UC Davis Establishes First Endowed Chair in Physics and Astronomy, Appoints Knox

The nature of dark energy, the origins of the universe and the afterglow of the Big Bang.

These are just a few of the mind-bending phenomena Professor Lloyd Knox will continue exploring as the first Michael and Ester Vaida Endowed Chair in Cosmology and Astrophysics.

The Vaida Chair — the first endowed faculty position in the Department of Physics and Astronomy — was established with a $1.5 million estate gift from Michael L. Vaida, Ph.D. ’73, and his wife, Ester Vaida. The Vaidas also pledged $200,000 to support a graduate fellowship and undergraduate scholarships.

“I am incredibly grateful to Michael and Ester for this remarkable gift,” Knox said. “It will support our missions of research, teaching and service for as long as there is a UC Davis.”

Endowed chairs are prestigious academic positions established through a significant philanthropic gift. Funds are invested in perpetuity, with a portion of generated returns used each year to allow the faculty holder to pursue ambitious research projects, mentor students and contribute to the advancement of knowledge in their field.

At a ceremony held last month to thank the donors and celebrate Knox’s appointment, the cosmologist called it “the highest honor” he has ever received.

“I feel very deeply the responsibility to honor this gift, and the trust of my colleagues, by putting these resources and this title to good use,” he said. “Like the Starship Enterprise, I am now on a five-year mission. I promise I’ll do my best.”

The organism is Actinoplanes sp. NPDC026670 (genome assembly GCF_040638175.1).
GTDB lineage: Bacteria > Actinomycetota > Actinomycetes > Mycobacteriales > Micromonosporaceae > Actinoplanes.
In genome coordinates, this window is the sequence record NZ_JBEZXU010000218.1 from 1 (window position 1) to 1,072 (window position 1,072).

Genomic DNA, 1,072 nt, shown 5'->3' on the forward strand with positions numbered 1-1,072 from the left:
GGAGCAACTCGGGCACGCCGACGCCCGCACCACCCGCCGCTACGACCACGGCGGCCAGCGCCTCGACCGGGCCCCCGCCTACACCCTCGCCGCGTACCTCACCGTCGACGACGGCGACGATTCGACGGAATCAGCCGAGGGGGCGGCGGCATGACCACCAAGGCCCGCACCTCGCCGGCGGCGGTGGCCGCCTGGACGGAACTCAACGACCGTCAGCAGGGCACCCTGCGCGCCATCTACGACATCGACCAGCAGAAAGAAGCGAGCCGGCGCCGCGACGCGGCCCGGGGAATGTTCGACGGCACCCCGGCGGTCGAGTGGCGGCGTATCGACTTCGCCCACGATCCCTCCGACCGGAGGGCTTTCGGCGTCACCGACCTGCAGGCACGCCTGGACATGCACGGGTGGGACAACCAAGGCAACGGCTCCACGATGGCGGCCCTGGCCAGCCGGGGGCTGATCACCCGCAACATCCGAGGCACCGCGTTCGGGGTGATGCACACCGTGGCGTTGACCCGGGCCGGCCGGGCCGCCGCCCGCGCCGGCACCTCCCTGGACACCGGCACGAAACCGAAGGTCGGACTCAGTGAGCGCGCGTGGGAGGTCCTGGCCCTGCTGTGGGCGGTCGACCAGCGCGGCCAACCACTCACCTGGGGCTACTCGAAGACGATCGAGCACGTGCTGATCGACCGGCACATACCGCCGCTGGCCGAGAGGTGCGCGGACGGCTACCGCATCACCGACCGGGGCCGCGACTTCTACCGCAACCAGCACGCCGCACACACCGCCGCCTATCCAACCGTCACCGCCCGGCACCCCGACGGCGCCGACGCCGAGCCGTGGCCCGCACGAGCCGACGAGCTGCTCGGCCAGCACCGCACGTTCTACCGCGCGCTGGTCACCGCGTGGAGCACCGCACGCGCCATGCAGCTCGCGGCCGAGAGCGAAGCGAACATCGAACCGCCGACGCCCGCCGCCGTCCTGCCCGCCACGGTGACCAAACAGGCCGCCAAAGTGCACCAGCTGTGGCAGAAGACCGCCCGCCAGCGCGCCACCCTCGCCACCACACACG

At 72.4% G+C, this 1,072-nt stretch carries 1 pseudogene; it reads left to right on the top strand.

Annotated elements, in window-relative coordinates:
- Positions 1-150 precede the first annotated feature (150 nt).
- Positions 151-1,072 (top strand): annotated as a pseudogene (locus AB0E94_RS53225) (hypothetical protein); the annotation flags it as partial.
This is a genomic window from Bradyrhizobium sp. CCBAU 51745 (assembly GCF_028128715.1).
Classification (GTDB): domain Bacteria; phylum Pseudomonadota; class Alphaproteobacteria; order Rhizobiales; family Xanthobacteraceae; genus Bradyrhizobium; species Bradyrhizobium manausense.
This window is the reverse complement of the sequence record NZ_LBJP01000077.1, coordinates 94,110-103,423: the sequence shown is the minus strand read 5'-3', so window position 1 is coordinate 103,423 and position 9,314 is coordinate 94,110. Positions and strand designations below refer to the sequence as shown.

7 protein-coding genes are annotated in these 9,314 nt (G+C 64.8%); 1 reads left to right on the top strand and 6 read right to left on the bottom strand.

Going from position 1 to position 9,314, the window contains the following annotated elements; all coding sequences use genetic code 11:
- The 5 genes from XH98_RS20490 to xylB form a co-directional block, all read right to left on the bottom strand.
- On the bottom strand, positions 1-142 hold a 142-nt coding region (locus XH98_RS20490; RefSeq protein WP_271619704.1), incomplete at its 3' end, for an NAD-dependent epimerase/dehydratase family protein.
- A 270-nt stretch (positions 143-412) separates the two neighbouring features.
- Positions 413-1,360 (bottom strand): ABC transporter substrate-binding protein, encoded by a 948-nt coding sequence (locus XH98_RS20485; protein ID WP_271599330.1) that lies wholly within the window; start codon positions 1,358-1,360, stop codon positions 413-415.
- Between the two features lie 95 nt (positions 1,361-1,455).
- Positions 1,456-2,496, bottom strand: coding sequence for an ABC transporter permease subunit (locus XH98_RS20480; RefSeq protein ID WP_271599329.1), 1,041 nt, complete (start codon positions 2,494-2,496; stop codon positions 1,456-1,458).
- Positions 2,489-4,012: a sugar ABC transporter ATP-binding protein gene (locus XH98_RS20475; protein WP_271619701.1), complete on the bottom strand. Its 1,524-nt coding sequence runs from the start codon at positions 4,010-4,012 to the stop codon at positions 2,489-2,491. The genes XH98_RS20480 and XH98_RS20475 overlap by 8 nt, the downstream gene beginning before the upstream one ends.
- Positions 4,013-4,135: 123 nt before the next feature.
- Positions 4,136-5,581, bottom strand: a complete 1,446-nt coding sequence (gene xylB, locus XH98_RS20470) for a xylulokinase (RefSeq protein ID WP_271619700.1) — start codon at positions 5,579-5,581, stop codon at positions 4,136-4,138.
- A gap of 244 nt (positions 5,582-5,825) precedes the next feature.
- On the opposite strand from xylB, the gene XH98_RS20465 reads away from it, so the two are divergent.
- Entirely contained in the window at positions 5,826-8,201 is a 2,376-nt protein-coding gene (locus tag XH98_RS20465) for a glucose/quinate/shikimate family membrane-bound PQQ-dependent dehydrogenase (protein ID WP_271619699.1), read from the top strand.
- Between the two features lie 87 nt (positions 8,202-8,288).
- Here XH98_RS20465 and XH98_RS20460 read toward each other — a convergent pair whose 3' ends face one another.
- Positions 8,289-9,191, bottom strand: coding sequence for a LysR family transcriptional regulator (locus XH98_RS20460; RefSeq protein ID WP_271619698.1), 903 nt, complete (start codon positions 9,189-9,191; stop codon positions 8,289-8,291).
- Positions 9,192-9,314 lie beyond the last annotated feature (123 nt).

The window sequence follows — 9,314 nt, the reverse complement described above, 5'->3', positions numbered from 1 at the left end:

Although the gift was initially included in the Vaidas’ estate plan in 2014, the pair chose to activate it early so they could see benefits of it within their lifetime.

“I am very happy we did it that way,” said Michael Vaida. “This field studies fundamental questions about our universe – these are things I’ve been curious about for most of my life.”

Cultivating curiosity

Knox’s immersion in science began as soon as he could read. From regular trips to the library for the latest astronomy books to attending summer science programs as a young boy, Knox found countless ways to fuel his curiosity.

He earned a bachelor’s degree in physics from the University of Virginia and a doctorate in physics from the University of Chicago. Knox joined the UC Davis faculty in 2001, with a research focus on the fundamental laws of nature and origins of the universe.

“The universe is a great, huge mystery,” Knox said. “We’re all a part of this natural system that includes simple rules that seem to apply everywhere, and we have no idea why it’s like that. I feel a great privilege to be part of the conversation.”

His work has been supported by the National Science Foundation, NASA and the Department of Energy. In 2004, Knox was named a UC Davis Chancellor’s Fellow, and in 2012, he was elected as a Fellow of the American Physical Society in recognition of his work. He is also a senior member of the Planck and South Pole Telescope collaborations — international teams of scientists working together to unlock secrets about the cosmos.